Yet we need to care for ourselves emotionally when assimilating difficult information. For vital framing for this inner work, I point you to Joanna Macy’s work on The Great Turning, a practice I am bringing into the course I teach at Hebrew College and which Rabbi Moshe Giventhal (Rab ’18) connects beautifully to Judaism on his own website.

In my own life, loneliness of personal grief was transformed when I found a community of activists five years ago who were as broken-hearted as I, but who saw strategic climate activism as an act of prayer and spiritual resilience. (More communities like this are proliferating, from the youth strikes to Sunrise to Extinction Rebellion.) These friends taught me that there is great strength in letting myself go to the grief, to let the cries wrack my body and the trembling shake my core. They showed me that grief about climate change is, in many ways, like any other grief: it comes in waves, feeling it ultimately hurts less than repressing it, and on the other side of a wave comes release and sometimes even powerful feelings of love and connection.

How is this possible? 

When I feel the hurt in my heart, it actually connects me to the hurting world outside my heart, to the people and animals suffering and the ecosystems collapsing. This is not fun, but stay with me: In my experience, allowing myself to feel all that hurt does not eat me alive, (though it feels like it could). Rather, the emotional wave comes and goes like any emotion that is fully expressed. And because what I am grieving is about all of life, inherent in feeling the pain is feeling connected to all life.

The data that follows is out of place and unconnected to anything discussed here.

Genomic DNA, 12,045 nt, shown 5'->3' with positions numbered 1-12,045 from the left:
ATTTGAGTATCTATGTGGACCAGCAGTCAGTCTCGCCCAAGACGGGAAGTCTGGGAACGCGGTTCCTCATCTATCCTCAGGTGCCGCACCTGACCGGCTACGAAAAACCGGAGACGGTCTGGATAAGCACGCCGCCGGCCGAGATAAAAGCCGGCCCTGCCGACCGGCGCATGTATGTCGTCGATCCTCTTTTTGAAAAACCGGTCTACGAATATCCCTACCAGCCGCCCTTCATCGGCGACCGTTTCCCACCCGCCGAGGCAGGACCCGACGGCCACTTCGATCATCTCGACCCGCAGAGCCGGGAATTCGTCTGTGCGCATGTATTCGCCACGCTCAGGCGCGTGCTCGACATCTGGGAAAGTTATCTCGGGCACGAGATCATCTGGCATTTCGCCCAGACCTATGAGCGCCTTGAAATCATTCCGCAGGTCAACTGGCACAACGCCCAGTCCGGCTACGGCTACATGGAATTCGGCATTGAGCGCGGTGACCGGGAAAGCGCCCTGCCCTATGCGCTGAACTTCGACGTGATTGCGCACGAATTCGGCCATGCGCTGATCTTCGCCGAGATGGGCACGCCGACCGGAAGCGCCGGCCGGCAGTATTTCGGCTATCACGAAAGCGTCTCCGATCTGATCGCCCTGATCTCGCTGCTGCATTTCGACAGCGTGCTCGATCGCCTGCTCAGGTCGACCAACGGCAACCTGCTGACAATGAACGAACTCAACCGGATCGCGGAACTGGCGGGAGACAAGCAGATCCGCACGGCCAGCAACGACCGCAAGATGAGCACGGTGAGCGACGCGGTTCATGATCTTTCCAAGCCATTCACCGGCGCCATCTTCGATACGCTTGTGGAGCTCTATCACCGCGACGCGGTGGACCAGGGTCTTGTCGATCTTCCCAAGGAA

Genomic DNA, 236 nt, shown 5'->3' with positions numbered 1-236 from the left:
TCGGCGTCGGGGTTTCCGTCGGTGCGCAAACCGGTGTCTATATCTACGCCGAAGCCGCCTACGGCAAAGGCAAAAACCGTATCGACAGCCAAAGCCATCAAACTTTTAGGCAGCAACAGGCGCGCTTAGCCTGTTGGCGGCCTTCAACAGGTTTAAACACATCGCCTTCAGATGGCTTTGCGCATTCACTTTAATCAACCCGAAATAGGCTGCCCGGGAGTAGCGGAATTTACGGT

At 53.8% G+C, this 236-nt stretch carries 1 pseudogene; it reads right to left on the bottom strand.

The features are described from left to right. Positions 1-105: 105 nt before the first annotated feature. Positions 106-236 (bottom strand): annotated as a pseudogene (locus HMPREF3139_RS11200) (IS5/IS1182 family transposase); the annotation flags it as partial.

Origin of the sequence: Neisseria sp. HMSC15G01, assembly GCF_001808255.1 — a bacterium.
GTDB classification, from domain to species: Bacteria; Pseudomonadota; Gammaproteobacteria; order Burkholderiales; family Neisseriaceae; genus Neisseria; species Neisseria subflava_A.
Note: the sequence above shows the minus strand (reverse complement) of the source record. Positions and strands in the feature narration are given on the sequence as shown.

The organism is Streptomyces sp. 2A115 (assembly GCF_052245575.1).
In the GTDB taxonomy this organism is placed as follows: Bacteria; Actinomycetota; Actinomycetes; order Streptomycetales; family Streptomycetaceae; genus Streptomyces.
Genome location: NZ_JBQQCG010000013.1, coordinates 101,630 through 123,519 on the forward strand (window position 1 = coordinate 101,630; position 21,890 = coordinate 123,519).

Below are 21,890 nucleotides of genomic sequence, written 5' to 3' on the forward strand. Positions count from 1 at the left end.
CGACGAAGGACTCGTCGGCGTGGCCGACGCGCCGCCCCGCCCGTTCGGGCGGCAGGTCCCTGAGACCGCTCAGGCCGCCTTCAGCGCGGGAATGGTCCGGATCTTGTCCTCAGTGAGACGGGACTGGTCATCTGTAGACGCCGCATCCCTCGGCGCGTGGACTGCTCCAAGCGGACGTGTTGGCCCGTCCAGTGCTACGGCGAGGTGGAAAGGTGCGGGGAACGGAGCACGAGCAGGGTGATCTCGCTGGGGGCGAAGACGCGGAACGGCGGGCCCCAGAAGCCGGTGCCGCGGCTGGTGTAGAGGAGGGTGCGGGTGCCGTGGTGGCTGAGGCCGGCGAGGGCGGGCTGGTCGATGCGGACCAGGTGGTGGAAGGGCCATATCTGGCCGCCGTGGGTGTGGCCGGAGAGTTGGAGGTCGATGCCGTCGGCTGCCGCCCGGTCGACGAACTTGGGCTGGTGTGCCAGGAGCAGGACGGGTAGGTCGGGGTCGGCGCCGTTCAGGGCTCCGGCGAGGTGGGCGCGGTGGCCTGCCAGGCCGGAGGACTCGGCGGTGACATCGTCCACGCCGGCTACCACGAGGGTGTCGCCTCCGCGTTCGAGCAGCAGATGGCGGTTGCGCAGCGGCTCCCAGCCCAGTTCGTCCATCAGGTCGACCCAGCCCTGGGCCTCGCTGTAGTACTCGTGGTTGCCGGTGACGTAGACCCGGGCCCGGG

This emotional cycle is similar to the cycle of s’lichot in the High Holiday machzor. In s’lichot, we sink into the guilt and perhaps shame that we sinned, we name the losses, and then immediately afterwards we affirm that we are loved by the One who is compassionate and merciful without end.  When I allow the cracks in my broken heart to expand far beyond my body and join with the cracks in your broken heart, and the broken hearts of refugees, and the broken heart of the forest, and of the ocean… well, then this grief experience has an element of the mystical experience. 

So I invite you to let the vibrations of the climate shofar fill not just your ears but your body, and to trust that there is a deep connection waiting for us there, where the cracks of our broken hearts meet. With the support of loved ones and wise practices, this heart work leads us to the action we are most called to do and where we are needed most. And the climate movement, regardless of outward successes, changes many lives for the better, bringing a robust sense of belonging and resilience to hearts frozen in fear and paralysis.  After all, the great, deep, awesome and abiding Love that underlies us all will continue to do so — no matter where the climate takes us. 

Rabbi Shoshana Meira Friedman is the Director of Professional Development for Hebrew College Ordination Programs. For more of her writing and work on climate change, visit